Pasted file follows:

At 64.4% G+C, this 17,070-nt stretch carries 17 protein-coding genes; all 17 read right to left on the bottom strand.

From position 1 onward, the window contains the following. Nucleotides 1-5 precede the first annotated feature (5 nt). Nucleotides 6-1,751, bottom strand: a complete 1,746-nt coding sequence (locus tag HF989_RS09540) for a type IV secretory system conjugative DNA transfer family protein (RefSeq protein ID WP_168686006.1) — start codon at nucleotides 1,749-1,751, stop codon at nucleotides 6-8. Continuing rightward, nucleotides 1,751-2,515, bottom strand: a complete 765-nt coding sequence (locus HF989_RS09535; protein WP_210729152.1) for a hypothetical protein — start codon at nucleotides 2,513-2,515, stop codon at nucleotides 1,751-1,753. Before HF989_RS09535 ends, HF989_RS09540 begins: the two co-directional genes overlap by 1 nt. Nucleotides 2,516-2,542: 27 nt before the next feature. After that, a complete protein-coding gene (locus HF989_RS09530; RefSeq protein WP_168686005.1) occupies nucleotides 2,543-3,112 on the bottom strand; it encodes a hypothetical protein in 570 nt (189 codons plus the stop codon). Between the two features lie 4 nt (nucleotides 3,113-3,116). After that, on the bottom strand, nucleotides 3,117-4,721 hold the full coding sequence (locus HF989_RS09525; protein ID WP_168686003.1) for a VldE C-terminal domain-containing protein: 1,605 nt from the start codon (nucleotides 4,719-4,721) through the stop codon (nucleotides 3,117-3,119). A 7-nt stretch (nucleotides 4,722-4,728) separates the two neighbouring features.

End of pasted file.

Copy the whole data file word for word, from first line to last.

At 64.4% G+C, this 17,070-nt stretch carries 17 protein-coding genes; all 17 read right to left on the bottom strand.

From position 1 onward, the window contains the following. Nucleotides 1-5 precede the first annotated feature (5 nt). Nucleotides 6-1,751, bottom strand: a complete 1,746-nt coding sequence (locus tag HF989_RS09540) for a type IV secretory system conjugative DNA transfer family protein (RefSeq protein ID WP_168686006.1) — start codon at nucleotides 1,749-1,751, stop codon at nucleotides 6-8. Continuing rightward, nucleotides 1,751-2,515, bottom strand: a complete 765-nt coding sequence (locus HF989_RS09535; protein WP_210729152.1) for a hypothetical protein — start codon at nucleotides 2,513-2,515, stop codon at nucleotides 1,751-1,753. Before HF989_RS09535 ends, HF989_RS09540 begins: the two co-directional genes overlap by 1 nt. Nucleotides 2,516-2,542: 27 nt before the next feature. After that, a complete protein-coding gene (locus HF989_RS09530; RefSeq protein WP_168686005.1) occupies nucleotides 2,543-3,112 on the bottom strand; it encodes a hypothetical protein in 570 nt (189 codons plus the stop codon). Between the two features lie 4 nt (nucleotides 3,113-3,116). After that, on the bottom strand, nucleotides 3,117-4,721 hold the full coding sequence (locus HF989_RS09525; protein ID WP_168686003.1) for a VldE C-terminal domain-containing protein: 1,605 nt from the start codon (nucleotides 4,719-4,721) through the stop codon (nucleotides 3,117-3,119). A 7-nt stretch (nucleotides 4,722-4,728) separates the two neighbouring features.